Roof Reconstruction Work Leaves Residents of Apartments All Wet
It was perhaps not the best timing.
But rain, which had become only a memory, was not thought to be a threat when the roof of an Encino apartment complex was ripped away to make room for a new one this week.
So when the biggest storm of the season swept through Southern California, most tenants were caught in the downpour without a roof over their heads.
Apartments on the top floor of the 27-unit complex were drenched by water that seeped through protective plastic sheets during the storm that has dumped more than three inches of rain on Southern California since Wednesday. The runoff also cascaded into lower floors.
“We need rain, but not in my apartment,” said Francis Soto, 50, as she surveyed the damage Thursday in the second-floor apartment in which she has lived since 1976.
Work began Monday on the roof of the apartments in the 5300 block of Yarmouth Avenue, according to one of the building’s owners, Richard A. Gleitman. The old pitch roof was in such bad shape, he said, that repairs could not wait until the end of the rainy season, when most roofing work is done. Workers removed the roof’s protective pitch surface, leaving a thin layer of plywood and plaster between residents and the elements.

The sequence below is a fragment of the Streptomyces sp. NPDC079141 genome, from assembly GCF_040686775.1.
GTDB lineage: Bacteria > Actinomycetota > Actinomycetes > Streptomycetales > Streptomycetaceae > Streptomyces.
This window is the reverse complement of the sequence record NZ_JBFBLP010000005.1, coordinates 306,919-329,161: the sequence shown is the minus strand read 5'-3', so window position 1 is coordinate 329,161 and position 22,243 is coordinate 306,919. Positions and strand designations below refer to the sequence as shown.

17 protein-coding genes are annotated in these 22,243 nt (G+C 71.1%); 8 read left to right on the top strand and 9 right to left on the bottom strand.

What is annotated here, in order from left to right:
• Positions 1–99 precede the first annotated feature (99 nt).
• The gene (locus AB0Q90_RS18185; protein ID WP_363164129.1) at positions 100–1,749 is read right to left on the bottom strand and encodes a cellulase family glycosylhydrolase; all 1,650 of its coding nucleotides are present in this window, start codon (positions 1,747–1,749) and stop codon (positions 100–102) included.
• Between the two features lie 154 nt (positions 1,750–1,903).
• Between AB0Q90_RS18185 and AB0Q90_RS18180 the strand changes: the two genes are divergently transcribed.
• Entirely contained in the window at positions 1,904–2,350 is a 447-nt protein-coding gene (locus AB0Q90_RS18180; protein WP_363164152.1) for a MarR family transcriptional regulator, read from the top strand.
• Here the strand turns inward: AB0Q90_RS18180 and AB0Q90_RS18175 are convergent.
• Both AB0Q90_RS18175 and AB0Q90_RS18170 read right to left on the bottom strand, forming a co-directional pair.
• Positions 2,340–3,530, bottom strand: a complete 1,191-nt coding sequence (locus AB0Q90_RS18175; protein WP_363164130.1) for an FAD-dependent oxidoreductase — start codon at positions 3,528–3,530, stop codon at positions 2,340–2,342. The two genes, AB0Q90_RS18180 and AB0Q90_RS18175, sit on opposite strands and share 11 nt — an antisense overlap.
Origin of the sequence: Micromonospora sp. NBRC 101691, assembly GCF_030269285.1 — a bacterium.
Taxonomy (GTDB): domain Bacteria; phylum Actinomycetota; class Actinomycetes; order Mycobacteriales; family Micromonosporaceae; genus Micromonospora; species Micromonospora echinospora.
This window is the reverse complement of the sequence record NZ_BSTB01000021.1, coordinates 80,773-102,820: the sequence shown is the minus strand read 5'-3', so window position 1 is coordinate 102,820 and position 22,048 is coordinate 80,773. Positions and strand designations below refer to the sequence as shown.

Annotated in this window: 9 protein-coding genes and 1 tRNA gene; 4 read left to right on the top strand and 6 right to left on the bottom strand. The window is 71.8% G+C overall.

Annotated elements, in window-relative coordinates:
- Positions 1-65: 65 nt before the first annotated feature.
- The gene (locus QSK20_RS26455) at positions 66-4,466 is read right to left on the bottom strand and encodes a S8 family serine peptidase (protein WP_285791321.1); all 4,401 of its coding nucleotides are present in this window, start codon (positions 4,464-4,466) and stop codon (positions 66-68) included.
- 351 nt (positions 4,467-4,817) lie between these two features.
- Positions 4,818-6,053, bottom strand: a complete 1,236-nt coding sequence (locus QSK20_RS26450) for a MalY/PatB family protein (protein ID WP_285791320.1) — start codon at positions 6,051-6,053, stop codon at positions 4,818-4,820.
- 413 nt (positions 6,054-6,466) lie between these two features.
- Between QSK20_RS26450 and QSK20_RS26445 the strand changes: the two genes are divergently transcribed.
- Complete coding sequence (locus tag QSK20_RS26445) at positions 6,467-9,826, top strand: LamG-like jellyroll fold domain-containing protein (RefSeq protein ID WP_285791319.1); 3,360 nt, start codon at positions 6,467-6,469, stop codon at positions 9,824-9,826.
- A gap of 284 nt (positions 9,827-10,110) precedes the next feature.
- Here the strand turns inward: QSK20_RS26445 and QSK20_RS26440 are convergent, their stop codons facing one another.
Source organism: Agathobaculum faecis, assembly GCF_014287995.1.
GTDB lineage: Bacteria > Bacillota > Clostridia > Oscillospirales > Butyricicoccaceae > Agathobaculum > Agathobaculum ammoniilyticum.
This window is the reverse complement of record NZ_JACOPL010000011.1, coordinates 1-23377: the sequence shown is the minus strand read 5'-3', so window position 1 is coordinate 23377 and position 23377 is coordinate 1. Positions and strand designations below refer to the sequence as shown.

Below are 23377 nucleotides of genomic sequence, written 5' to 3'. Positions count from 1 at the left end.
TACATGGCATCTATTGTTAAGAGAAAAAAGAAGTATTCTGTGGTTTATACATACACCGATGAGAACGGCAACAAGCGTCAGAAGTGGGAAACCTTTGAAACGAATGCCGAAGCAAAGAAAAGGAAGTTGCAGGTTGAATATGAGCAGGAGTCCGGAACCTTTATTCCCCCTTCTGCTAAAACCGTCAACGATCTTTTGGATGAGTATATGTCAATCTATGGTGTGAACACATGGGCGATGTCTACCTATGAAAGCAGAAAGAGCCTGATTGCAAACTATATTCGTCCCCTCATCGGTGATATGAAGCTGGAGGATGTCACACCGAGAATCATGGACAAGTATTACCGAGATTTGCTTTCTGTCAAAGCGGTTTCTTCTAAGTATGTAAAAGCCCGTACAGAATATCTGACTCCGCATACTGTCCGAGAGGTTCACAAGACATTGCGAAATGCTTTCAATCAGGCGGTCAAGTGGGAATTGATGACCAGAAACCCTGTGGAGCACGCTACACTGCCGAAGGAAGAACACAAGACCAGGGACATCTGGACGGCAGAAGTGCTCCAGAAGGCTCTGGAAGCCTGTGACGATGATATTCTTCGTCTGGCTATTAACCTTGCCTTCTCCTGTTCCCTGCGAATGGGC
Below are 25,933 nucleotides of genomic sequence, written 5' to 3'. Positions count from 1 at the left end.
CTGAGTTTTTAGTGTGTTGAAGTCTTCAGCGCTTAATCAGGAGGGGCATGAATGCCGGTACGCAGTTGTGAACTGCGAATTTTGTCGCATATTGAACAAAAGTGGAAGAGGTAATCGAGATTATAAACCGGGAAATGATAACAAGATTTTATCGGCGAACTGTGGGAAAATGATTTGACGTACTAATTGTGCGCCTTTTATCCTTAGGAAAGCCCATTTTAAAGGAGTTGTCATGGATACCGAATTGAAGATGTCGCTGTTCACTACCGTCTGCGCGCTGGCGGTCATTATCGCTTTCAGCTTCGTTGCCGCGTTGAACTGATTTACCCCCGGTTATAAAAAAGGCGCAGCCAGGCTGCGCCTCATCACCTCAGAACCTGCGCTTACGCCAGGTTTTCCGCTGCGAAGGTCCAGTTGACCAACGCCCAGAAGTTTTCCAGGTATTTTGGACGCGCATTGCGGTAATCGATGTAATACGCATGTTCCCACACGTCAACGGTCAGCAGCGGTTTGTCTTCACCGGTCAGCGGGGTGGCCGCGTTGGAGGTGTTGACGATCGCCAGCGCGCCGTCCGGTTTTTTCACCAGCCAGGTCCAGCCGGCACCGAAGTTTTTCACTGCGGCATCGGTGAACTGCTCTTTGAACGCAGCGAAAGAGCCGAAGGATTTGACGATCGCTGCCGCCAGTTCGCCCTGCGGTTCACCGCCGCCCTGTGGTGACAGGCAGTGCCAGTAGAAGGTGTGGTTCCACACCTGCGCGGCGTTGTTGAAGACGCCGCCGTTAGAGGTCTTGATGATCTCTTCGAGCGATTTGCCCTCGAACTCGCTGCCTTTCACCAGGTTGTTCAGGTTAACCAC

With forecasts of rain, crews hastily tried late Tuesday to cover the exposed ceilings with plastic. Shortly after they began, however, residents called police to complain that the workers were making too much noise too late at night.
Los Angeles Police Lt. Richard Pooler said officers went to the complex about 12:20 a.m. Wednesday and were told told by crews that the work was necessary to protect against the storm. The workers then were allowed to finish draping the building in plastic, Pooler said.
The plastic proved no match for the forces of nature. Gusty winds ballooned the sheets, creating openings for the rain to pour in. Sheets of rainwater flowed underneath the sheets of plastic.
No damage estimate was available. But a walk through some of the apartments revealed puddles up to an inch deep. Saturated carpets squished underfoot. Water dribbled through the acoustic ceilings and down the walls. Five-gallon plastic buckets, some nearly full of rainwater, dotted the floors. Furniture was draped in plastic sheeting.
“I feel very bad,” Gleitman said, adding “we’re still unclear right now” whether the insurance coverage will reimburse tenants for hotel rooms and other immediate expenses.